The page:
Japanese stocks fall the most in over a year as China rout takes toll

miércoles 8 de julio de 2015 03:13 GYT

* Nikkei, Topix fall over 3 pct, biggest fall since early
    * Trading volume surges both in cash and futures market
    * Construction equipment makers, trading houses fall sharply

    By Hideyuki Sano
    TOKYO, July 8 (Reuters) - Japanese stocks tumbled on
Wednesday in their biggest drop in more than a year, as fears
grew that a relentless selloff in Chinese shares could ripple
through its economy and hurt Japanese companies exposed to the
Asian giant.
    Construction equipment makers Komatsu Ltd and
Hitachi Construction Machinery, which derive sizable
revenues from their China operations, skidded 5.8 percent and
4.0 percent, respectively.
    The Nikkei average fell 3.1 percent, its biggest
fall since March last year, to a seven-week low of 19,737.64
while the broader Topix shed 3.3 percent, its largest
decline in almost a year and a half.
    The Topix fell to a two-month closing low of 1,582.48, with
turnover hitting 3.39 trillion yen, about 45 percent above the
average in the past year. 
    Trading volume in the Nikkei futures front-month contract
 hit the highest level in almost six months. 
    The selling frenzy was sparked by yet another plunge in
Chinese shares, which have lost more than a third of their value
in just one month despite stepped-up emergency support measures
from Beijing. 
    Investors worry that market rout could deliver a fresh blow
to an already slowing Chinese economy. 
    "Today is a 'China day'. This is going to affect the real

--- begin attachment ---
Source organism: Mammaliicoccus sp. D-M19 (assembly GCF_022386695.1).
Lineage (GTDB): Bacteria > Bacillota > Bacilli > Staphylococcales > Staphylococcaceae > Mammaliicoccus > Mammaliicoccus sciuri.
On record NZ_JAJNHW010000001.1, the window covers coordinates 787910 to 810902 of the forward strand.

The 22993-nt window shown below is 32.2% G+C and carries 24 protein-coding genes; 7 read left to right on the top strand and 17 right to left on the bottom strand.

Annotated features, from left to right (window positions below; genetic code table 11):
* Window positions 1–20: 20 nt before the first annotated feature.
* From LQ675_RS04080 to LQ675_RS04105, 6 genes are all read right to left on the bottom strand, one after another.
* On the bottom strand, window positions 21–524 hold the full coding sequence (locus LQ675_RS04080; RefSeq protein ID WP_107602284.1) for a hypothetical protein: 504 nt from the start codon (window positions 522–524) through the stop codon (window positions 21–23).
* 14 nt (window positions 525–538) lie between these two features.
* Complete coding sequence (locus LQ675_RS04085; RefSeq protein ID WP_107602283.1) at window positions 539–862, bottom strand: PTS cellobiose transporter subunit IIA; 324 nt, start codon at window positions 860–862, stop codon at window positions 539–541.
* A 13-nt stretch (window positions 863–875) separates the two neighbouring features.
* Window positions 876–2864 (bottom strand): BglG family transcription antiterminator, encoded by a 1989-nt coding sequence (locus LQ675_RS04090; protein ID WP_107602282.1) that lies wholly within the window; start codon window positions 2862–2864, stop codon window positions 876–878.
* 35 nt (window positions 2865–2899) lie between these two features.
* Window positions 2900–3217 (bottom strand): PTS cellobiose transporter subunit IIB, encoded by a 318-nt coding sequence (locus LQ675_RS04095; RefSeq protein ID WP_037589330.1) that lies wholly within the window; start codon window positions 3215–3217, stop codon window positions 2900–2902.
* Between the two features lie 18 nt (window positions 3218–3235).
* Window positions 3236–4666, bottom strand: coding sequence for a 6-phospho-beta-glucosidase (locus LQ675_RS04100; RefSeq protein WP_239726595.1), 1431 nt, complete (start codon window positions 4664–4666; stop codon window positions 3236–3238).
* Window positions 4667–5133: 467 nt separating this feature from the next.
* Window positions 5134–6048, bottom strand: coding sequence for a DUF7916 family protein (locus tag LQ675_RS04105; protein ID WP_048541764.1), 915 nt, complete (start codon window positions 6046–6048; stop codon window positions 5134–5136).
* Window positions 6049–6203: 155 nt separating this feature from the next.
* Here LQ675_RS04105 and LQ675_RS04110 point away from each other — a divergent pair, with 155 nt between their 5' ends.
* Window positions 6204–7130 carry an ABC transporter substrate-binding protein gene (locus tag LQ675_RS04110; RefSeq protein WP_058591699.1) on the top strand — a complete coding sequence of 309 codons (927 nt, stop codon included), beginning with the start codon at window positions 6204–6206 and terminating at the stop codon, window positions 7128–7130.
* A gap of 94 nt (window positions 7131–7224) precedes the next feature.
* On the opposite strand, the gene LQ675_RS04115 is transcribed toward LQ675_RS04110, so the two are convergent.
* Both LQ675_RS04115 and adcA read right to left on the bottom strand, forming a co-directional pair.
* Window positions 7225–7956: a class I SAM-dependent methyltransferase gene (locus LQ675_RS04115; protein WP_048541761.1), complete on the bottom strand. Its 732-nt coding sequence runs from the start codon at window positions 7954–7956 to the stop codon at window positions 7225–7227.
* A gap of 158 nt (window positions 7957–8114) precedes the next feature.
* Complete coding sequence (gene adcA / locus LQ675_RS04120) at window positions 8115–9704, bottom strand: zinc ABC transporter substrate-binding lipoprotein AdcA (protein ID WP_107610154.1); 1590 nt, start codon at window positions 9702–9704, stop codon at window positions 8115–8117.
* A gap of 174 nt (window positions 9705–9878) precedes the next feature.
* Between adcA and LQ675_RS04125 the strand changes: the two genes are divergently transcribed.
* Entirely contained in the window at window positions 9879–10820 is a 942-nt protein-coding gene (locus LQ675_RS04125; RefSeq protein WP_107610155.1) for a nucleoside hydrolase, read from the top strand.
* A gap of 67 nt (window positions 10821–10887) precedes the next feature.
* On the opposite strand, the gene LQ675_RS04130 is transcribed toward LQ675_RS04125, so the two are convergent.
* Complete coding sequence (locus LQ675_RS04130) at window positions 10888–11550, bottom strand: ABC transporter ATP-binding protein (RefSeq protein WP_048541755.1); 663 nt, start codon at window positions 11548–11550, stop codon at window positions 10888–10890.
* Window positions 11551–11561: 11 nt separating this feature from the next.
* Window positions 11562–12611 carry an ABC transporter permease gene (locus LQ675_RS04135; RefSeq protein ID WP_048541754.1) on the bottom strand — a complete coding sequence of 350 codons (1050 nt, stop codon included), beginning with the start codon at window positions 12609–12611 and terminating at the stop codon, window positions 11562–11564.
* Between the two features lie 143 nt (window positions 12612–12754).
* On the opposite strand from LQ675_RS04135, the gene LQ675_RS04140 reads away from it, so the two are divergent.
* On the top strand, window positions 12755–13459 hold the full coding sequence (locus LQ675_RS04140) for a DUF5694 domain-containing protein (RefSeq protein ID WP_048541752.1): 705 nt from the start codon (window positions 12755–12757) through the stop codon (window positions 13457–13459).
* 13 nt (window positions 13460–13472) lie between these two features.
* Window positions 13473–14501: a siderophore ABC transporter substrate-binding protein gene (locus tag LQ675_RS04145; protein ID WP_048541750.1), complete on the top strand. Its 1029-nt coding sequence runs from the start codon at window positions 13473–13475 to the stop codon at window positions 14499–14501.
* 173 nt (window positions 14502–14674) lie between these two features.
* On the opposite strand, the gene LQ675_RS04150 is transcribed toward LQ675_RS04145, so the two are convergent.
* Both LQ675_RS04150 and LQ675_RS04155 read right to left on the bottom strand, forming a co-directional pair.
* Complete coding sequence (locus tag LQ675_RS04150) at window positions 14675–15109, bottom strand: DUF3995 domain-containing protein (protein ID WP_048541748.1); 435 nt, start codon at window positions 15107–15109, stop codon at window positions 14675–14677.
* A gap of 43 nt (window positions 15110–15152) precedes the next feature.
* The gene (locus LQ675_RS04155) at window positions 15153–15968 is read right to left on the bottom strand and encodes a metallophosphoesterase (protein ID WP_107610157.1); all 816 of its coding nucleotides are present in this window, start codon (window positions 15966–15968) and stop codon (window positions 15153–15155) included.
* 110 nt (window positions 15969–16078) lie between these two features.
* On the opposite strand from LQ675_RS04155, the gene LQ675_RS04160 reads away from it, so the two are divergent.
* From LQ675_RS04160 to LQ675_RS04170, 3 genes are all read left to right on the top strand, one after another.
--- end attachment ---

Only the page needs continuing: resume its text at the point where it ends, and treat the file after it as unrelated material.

economy. Chinese people who had made fortunes on stocks should
have been spending a lot but that is likely to change," said
Seiki Orimi, senior investment strategist at Mitsubishi UFJ
Morgan Stanley Securities.
    As concerns about Chinese economy hit commodity prices,
trading houses, which have big commodities business, also
    Sumitomo Corp fell 5.2 percent while Mitsubishi
Corp 3.7 percent. 
    "The ripple effect from the market correction (in China's
economy) has yet to show up," wrote Bank of America Merrill
Lynch analysts in a note. "We expect slower growth, poorer
corporate earnings, and a higher risk of a financial crisis."
    Itochu Corp fell 9.2 percent, taking an extra hit
from a Nikkei business daily article that its plan to buy a
stake in Bosideng International Holdings was rejected
by the Chinese apparel company's shareholders.
    Other casualties included tourism-related shares, which have
benefited from shopping sprees by a surging number of Chinese
tourists visiting Japan. Department store operator Isetan
Mitsukoshi fell 3.9 percent. 
   Some analysts said the latest fall in the Nikkei could
attract long-term investors as the benchmark is now trading
below 16 times expected profits - relatively inexpensive levels
- for the first time since February. 

 (Additional reporting by Ayai Tomisawa, Joshua Hunt and Tomo
Uetake; Editing by Kim Coghill & Shri Navaratnam)